Minutes later, after Talkington announced that Lakewood Theater was the first checkpoint, the 11 teams raced out of Tietze Park, heading south on Skillman Street.

The one rule Idiotarod Dallas organizers were practically dogmatic about was not "leaving any trace," which not-too-coincidentally happens to be one of the Ten Commandments Principals of Burning Man.

The Circle Dirks cart took a nasty spill at the starting line that left some of their supplies broken on the ground. Judges made sure glass and other dangerous objects were cleaned up before the team took off.

Thankfully, the organizers and judges planned a route with plenty of shade trees, and as teams rattled their way through mostly residential neighborhoods between Lakewood and Lower Greenville, they garnered bewildered looks and laughs from just about everyone the loose parade passed.

The teams checked-in at the Lakewood Theater, where judges instructed them to perform their favorite number from the Rocky Horror Picture Show. A middle-aged couple paused to watch the orchestrated chaos. "If we'd have known about it, we would've been right there with them," LuAnn Bergman said, watching from a safe distance.

The next checkpoint was announced, and the carts rattled west on La Vista Drive toward the Lakewood Landing's parking lot. Organizers passed out bottled waters at each checkpoint, and at each stop participants looked sweatier and messier, showing visible evidence of sabotage such as flour and silly string.

The stops, while also allowing for "watering" the teams, allowed time for sabotage and immobilization techniques such as using zip ties or tape to slow down the carts, or, as The Circle Dirks did, taking bolt cutters to another team's wheels. Several cart-less "ninja teams" also showed up to cause mischief.

After leaving Lakewood, the Idiotarod landed at Ships, Barcadia and the parking lot of the old Whole Foods on Lower Greenville before heading back to Tietze Park for the award ceremony.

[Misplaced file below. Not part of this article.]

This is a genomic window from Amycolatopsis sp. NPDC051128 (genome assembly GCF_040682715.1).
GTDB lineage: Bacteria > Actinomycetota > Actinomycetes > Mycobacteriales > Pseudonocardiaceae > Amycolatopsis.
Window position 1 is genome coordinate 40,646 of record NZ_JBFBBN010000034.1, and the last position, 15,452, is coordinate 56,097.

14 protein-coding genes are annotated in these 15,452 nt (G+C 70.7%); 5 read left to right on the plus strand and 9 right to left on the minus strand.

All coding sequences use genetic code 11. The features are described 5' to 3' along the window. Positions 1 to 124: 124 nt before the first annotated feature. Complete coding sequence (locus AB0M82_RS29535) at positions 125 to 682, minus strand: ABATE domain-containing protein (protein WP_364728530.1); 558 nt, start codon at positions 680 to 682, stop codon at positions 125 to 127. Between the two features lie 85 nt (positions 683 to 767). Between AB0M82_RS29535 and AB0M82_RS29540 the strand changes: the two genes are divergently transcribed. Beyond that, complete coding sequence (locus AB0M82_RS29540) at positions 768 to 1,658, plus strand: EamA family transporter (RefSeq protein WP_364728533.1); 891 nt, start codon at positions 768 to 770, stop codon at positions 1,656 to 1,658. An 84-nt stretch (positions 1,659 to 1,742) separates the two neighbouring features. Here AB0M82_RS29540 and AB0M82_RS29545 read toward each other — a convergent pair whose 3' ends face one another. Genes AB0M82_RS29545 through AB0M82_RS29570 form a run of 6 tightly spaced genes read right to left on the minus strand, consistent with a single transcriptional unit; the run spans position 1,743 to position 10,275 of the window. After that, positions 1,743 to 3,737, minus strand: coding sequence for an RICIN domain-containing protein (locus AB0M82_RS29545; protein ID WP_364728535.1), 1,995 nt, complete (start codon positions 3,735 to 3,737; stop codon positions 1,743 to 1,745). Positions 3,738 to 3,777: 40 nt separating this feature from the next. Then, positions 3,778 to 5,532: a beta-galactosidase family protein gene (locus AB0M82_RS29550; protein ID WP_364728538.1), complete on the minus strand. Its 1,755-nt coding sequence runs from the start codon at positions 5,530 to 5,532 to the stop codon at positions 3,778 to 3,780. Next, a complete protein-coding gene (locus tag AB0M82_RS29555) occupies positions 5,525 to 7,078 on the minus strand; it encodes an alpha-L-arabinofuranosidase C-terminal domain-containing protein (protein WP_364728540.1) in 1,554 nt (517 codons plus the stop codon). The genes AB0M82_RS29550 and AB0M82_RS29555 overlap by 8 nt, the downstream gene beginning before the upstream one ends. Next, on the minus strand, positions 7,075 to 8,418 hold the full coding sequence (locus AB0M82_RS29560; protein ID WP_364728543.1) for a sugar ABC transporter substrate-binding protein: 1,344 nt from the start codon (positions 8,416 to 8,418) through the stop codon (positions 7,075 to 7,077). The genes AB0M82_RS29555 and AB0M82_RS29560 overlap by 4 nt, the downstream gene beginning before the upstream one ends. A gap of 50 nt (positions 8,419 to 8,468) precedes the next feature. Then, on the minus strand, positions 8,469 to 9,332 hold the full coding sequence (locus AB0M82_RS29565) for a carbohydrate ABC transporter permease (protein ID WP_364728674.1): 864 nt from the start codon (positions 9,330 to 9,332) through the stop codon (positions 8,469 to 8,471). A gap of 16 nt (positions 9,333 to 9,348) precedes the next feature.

Hawaiian Circus won the Joey Greco Award for cheating, most likely because team members squirted opponents with drugstore douches. The Salad Tossers took home the Chuck Norris Award for Flagrant Badassery or Most Kick-Ass. The Rick Roll went to Circle Dirks for their over-the-top antics and enthusiasm. However, The Circle Dirks probably deserved the Greco Award for their bolt cutters.

The Larry David went to the Rocky Horror Picture Show team, whose members included a silver-haired cross-dressed couple. Spoetzl's Revenge won The Charlie Sheen Award as the team who "best exemplifies winning."

Most entrants who finished the race won an award. Judges presented the MVP Award to Angel, a blue-haired participant, for being "the really drunk girl who kept showing her boobs."

And, last but not least, The Anti-Ninja Mystery Award went to, ahem, "The Journalists." It appears that after interviewing the organizers last week, there was some talk that perhaps the interest of "the media" was actually a clever ruse concocted by a nefarious team determined to uncover the route and plans of the race, thereby pulling-off the ultimate sabotage.

Maybe next year.